Archived News Releases

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Learning how to disrupt cocaine’s effects on the brain

 |  Just published research by scientists at NIDA’s Intramural Research Program reveals that the drug cocaine causes neurons to synthesize endocannabinoids that are then enclosed within membrane-bound packages, known as extracellular vesicles. Designing drugs or tools to manipulate the protein interactions underlying vesicle release could provide a new way to counter cocaine addiction.

Changing the way we view opioid receptors

 |  Newly published research from NIDA funded scientists offers new insight into how opioid receptors work to regulate chemical communication in the brain. The researchers discover unexpected receptor mobility and diffusion, and also find that receptor binding and signaling can occur in separate steps.

New discovery on the brain’s reward pathway

 |  Scientists at NIDA’s Intramural Research Program (IRP) have identified a population of neurons engaged in the compulsive nature of food seeking, which, like substance use, engage the brain’s reward circuit. Investigators have identified lateral hypothalamic leptin receptor-expressing neurons as modulators within the hypothalamic-ventral tegmental circuit that relates to motivation and reward.

Healing the altered brains of smokers

 |  A study from NIDA’s Intramural Research Program illuminates the roles of the brain’s striatum and habenula in nicotine withdrawal and reward, suggesting that current medications for smoking cessation are not targeting the optimal parts of the brain, leading to ongoing reward processing deficits that could make pleasurable activities less enjoyable.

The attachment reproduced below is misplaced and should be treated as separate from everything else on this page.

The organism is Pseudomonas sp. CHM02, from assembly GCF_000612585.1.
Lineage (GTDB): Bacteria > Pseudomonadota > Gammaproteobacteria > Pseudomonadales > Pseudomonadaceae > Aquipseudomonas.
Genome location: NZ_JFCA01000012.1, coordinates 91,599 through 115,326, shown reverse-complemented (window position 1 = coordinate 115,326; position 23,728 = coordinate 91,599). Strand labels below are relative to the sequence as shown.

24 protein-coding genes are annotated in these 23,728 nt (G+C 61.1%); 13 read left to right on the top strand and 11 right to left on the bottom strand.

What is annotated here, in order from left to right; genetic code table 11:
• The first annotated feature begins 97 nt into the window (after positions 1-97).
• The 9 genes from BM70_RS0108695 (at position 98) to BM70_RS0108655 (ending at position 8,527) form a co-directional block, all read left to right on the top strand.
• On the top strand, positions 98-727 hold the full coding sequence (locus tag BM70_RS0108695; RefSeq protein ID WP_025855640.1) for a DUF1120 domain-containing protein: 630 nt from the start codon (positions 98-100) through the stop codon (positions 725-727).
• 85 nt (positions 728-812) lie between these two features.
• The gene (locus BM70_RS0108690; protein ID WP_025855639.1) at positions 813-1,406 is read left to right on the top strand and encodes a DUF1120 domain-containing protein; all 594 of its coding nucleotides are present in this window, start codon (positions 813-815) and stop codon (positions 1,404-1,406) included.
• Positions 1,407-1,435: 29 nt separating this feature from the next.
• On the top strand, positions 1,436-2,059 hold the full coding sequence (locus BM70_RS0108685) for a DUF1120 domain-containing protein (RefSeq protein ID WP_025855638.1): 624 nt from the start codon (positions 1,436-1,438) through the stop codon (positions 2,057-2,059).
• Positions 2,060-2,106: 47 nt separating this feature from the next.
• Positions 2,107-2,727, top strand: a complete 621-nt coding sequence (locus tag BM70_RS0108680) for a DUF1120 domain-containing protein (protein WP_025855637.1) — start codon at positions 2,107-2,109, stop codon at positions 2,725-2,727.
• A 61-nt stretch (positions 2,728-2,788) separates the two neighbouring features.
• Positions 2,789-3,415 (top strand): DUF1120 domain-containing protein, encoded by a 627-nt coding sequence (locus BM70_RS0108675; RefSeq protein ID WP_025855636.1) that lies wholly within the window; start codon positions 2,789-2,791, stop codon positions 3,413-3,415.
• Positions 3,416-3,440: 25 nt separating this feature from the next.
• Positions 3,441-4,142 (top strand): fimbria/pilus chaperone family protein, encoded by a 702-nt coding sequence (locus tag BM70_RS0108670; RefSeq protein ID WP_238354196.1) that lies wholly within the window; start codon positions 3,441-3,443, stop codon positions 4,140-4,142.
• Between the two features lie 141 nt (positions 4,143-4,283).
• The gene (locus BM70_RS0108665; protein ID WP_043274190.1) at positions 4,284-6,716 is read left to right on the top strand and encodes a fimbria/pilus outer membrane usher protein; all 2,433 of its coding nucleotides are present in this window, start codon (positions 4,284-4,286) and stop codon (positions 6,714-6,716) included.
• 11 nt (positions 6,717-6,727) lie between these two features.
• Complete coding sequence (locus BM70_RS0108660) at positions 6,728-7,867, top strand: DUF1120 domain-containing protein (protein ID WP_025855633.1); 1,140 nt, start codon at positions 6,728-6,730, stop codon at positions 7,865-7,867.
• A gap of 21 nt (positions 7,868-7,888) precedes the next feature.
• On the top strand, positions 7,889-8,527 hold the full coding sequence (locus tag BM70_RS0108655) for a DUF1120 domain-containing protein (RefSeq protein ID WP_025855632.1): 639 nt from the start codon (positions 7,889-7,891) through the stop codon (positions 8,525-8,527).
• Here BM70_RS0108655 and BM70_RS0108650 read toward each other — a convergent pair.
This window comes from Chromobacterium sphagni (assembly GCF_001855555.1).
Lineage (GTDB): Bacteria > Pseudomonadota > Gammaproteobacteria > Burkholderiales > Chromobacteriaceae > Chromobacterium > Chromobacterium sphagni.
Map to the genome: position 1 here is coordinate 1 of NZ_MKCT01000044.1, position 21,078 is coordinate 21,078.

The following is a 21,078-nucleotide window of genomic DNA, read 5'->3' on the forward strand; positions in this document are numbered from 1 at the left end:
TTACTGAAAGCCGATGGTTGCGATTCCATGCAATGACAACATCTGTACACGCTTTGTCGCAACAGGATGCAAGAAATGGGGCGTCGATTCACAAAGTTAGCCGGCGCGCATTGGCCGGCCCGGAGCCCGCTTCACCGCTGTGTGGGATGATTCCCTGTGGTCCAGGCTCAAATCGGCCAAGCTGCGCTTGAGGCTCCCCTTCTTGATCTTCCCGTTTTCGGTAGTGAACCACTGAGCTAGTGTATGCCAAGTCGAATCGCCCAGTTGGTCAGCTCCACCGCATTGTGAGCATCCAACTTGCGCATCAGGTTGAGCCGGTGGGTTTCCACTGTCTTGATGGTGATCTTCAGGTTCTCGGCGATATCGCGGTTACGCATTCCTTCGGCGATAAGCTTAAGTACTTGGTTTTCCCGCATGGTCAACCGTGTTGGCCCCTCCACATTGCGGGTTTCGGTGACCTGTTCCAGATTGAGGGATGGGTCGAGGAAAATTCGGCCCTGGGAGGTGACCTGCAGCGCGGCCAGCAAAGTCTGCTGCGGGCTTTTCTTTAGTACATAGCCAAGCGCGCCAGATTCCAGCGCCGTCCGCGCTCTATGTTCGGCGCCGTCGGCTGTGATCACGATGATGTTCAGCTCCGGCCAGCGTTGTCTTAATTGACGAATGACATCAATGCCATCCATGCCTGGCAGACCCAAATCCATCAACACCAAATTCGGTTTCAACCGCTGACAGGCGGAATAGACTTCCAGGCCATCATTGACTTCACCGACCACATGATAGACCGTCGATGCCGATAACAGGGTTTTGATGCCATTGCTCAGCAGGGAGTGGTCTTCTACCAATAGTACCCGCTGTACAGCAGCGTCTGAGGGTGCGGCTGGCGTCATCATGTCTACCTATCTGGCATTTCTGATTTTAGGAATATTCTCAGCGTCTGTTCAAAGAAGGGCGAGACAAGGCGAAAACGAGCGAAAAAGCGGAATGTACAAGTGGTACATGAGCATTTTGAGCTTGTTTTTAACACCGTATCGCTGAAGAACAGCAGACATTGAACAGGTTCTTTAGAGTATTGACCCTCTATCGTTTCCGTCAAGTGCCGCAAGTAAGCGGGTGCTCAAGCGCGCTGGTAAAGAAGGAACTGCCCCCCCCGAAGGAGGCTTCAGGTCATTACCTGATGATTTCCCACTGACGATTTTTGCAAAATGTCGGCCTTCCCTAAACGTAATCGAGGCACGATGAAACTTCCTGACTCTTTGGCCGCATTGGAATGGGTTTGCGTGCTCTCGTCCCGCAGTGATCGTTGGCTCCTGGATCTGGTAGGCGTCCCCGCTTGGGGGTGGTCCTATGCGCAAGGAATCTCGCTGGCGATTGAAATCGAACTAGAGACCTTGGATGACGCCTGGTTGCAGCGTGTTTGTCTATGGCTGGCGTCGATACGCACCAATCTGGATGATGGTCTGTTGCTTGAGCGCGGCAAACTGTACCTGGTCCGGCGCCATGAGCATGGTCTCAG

Measuring sleep challenges in opioid use disorder patients

 |  A new study at NIDA’s Intramural Research Center measured sleep patterns in opioid use disorder patients and found that clinic appointment hours make a difference in sleep quality. They also documented that when patients use opioids or other drugs while undergoing treatment, it disrupts their sleep.

Teen e-cigarette use doubles since 2017

 |  Data from the 2019 Monitoring the Future Survey of eighth, 10th and 12th graders show alarmingly high rates of e-cigarette use compared to just a year ago, with rates doubling in the past two years.

NASEM releases National Agenda on Children’s Behavioral Health

 |  The National Academies of Sciences, Engineering and Medicine has released a national scientific agenda on Fostering Healthy Mental, Emotional, and Behavioral Development in Children and Youth, recommending a comprehensive approach to better prevent poor outcomes in children related to mental health and substance use. The report notes that despite the development of effective evidence-based programs in recent years, much of what we know has not yet been implemented in many communities, and rates of depression, suicide, and self-harm among young people have actually been increasing.

Parenting programs lead to healthier behaviors

 |  A study conducted among 517 youth in the rural areas of the southeastern United States demonstrates the effectiveness of a parenting enhancement program in both preventing drug use and obesity, two potentially life-threatening conditions for which people living in disadvantaged communities are at an elevated risk.